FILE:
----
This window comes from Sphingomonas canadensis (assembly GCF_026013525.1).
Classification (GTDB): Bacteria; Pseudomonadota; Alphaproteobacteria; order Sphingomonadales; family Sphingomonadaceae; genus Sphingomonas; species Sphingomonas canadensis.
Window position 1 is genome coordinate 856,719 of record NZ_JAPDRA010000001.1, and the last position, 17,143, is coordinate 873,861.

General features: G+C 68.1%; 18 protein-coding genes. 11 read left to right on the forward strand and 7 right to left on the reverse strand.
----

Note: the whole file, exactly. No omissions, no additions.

This window comes from Sphingomonas canadensis (assembly GCF_026013525.1).
Classification (GTDB): Bacteria; Pseudomonadota; Alphaproteobacteria; order Sphingomonadales; family Sphingomonadaceae; genus Sphingomonas; species Sphingomonas canadensis.
Window position 1 is genome coordinate 856,719 of record NZ_JAPDRA010000001.1, and the last position, 17,143, is coordinate 873,861.

General features: G+C 68.1%; 18 protein-coding genes. 11 read left to right on the forward strand and 7 right to left on the reverse strand.